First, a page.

I tell you this not because I’m in a mood to state the obvious, but because I want to paint a picture of a family who loves books, who reads them often, and who trades favorites on a regular basis. We read a lot—but we’re not very structured about it. I trust that by filling our shelves with great titles, our kids will get a well-rounded literary education.

But, of course, I am the weak link there: they will get a well-rounded education in books that I am familiar with. Books that like.

My Book House | Little Book, Big Story

So when I heard about My Book House, I was intrigued: In 1920, Olive Beaupre Miller, the series editor, chose character-building stories from classic literature, mythology, fairy tales and more, and arranged them in multiple volumes, each one progressively more challenging than the last. The idea was that a family could read straight through the series and provide their children with a rich literary foundation, from nursery rhymes to great historical speeches.

That’s pretty awesome. The series includes things I wouldn’t normally gravitate toward—fables, folk tales, and nursery rhymes, to name a few, as well as things familiar and well-loved. It’s delightful to be drawn outside our box.

My Book House | Little Book, Big Story

But while I was immediately smitten with the idea behind My Book House, it wasn’t until I saw pictures of the books themselves that I decided to take the plunge and order a set. The books are beautiful, and there’s something satisfying about seeing that many good stories huddled together in matching jackets on our shelves.

To clarify: Yes. I bought the books because they’re pretty.

Buying these books is a hefty investment, and I hesitated about whether or not to post them here because I hate to talk you into adding $100 worth of books (however beautiful) to your wishlists unless I’m positive you’ll like them. But the thought that you might see a set at a garage sale and pass it by because you’d never heard of them finally convinced me that I have a duty to share these books with you. So, check thrift stores, garage sales, and eBay (that’s where I found mine)—perhaps you’ll get lucky!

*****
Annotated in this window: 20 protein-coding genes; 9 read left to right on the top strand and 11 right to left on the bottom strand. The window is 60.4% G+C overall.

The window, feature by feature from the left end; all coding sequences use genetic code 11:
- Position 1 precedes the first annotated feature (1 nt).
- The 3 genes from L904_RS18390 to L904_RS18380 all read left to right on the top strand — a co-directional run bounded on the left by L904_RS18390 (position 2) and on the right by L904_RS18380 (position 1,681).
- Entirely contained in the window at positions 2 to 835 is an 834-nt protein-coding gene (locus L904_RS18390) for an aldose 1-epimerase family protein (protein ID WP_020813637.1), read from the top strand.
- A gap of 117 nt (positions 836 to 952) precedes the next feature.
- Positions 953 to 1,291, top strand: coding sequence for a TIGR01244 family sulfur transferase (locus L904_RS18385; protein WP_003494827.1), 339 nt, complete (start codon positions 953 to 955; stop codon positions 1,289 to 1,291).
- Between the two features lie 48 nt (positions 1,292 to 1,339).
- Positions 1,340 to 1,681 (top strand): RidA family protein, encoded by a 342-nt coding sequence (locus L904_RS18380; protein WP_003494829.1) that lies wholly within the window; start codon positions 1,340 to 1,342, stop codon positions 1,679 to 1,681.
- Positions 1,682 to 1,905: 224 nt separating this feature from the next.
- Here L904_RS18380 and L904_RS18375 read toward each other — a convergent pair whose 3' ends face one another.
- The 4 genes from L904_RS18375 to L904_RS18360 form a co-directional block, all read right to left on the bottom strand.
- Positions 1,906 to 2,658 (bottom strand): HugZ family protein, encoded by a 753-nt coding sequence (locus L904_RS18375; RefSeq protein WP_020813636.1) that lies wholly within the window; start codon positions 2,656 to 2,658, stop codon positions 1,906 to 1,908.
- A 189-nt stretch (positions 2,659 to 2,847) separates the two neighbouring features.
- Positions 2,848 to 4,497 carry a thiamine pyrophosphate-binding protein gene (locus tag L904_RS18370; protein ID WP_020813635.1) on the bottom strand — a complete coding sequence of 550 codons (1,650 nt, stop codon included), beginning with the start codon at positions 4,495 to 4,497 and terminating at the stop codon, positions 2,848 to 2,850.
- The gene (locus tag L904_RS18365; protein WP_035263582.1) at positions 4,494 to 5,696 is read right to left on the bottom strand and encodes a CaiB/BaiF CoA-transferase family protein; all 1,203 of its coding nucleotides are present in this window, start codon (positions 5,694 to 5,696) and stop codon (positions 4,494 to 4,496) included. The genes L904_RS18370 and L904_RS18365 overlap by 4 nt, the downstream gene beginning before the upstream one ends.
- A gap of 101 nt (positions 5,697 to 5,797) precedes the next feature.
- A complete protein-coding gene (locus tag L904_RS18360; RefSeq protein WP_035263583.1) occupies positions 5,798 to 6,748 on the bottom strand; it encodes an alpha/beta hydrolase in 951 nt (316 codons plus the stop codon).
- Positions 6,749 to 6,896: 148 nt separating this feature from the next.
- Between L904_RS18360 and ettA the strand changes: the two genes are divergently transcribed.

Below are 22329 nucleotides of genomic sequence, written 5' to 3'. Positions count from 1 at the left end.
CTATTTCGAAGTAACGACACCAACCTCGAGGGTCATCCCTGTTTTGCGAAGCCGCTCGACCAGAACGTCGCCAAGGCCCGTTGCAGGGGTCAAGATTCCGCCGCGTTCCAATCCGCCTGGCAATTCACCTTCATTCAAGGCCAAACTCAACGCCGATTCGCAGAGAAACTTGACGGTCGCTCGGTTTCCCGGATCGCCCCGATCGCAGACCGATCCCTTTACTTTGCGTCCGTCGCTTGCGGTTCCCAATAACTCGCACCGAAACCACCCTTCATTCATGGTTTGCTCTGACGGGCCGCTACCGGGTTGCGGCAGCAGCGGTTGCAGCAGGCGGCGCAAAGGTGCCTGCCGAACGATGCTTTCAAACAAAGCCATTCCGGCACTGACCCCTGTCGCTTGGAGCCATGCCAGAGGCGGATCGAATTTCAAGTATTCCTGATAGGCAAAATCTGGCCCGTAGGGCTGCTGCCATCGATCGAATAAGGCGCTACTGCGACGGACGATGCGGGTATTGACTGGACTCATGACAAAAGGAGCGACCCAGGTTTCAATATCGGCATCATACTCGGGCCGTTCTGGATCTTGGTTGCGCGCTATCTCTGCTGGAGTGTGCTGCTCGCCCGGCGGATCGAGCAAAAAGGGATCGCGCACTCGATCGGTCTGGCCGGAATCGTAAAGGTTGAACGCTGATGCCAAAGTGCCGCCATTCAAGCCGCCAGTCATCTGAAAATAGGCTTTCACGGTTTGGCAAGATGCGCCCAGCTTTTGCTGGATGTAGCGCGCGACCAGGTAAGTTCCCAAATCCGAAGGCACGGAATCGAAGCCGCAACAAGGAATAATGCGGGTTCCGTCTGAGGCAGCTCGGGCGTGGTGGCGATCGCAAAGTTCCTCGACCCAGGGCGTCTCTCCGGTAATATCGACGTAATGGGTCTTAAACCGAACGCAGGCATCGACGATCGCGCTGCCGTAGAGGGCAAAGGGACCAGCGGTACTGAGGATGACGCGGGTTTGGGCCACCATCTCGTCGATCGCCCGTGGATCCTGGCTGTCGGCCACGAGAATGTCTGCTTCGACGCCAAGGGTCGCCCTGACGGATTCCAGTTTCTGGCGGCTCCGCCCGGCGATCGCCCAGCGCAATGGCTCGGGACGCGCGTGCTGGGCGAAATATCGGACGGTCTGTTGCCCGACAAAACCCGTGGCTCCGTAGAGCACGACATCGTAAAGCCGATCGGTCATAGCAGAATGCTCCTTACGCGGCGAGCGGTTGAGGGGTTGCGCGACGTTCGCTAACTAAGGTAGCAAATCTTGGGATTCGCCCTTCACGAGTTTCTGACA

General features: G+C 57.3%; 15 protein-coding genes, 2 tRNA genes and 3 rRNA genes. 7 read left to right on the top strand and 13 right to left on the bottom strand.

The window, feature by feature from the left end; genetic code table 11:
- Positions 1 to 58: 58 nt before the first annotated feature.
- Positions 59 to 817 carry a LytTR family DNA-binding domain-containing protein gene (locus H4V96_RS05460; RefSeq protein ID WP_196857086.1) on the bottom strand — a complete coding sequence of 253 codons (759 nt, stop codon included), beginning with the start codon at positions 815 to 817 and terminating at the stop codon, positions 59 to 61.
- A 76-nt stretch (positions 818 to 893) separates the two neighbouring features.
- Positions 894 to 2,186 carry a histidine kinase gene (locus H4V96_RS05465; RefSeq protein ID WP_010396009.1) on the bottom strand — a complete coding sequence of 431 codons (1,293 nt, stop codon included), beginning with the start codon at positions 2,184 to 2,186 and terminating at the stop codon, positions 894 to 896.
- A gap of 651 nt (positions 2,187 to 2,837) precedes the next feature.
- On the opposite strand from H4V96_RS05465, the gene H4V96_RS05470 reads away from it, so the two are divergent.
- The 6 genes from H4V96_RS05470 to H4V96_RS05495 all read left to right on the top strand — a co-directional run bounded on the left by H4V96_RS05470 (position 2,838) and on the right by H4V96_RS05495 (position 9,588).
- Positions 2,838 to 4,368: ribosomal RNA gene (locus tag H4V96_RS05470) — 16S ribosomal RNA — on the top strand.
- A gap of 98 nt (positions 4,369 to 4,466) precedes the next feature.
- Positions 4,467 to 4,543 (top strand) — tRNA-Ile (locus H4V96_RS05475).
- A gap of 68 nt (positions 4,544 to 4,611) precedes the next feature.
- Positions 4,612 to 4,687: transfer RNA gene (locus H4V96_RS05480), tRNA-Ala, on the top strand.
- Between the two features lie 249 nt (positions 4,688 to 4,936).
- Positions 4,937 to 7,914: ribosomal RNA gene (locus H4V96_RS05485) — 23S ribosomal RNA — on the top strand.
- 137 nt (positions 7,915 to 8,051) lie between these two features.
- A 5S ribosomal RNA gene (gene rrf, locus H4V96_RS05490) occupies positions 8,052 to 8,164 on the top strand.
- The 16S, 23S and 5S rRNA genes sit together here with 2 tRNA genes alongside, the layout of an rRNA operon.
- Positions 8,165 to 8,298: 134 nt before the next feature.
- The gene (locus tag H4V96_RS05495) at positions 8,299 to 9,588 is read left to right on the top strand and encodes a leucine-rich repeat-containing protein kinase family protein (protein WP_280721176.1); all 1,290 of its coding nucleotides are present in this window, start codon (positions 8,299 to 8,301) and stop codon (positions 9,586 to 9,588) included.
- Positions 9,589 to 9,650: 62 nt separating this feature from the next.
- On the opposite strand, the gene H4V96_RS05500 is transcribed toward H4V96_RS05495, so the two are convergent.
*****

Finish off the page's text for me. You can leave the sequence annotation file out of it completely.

My Book House | Little Book, Big Story
How We Use Our Set

These books have become a part of our home school routine. I read them aloud to the girls, but I also encourage my newly fluent first grader to practice her reading on some of the early volumes.

We have been studying geography this year, so it’s been fun to read some of the stories from other countries. (I will warn you, though, that these books are a little dated in places. Some of the perspectives on race and culture might bring up some interesting discussions with your kids.)

I love digging into them around holidays: my set has a giant index at the end of the last volume, so when a holiday rolls around, it’s fun to rummage through that index and find the stories and poems that relate to each holiday and incorporate those into our reading for the week.

Plus, my girls love them so much that they often pull a volume down and curl up on the couch with it. That’s a hearty endorsement from the intended audience right there.

My Book House | Little Book, Big Story
A Note on Editions

I understand that there are different editions out there and that some of the older ones are a bit better than my 1971 set (read more about that at the link below), but I didn’t know that until after I purchased mine. And I’m kind of glad I didn’t, because the 1971 set is so darn pretty.

My Book House | Little Book, Big Story
One Last Thing

If you would like to know more about either the history of My Book House or how you might use it in your home, Pam Barnhill has an excellent article all about the series on her blog, Ed Snapshots. Read it here.


Today’s summer re-run originally appeared in November of 2016.


My Book House
Olive Beaupre Miller (1920)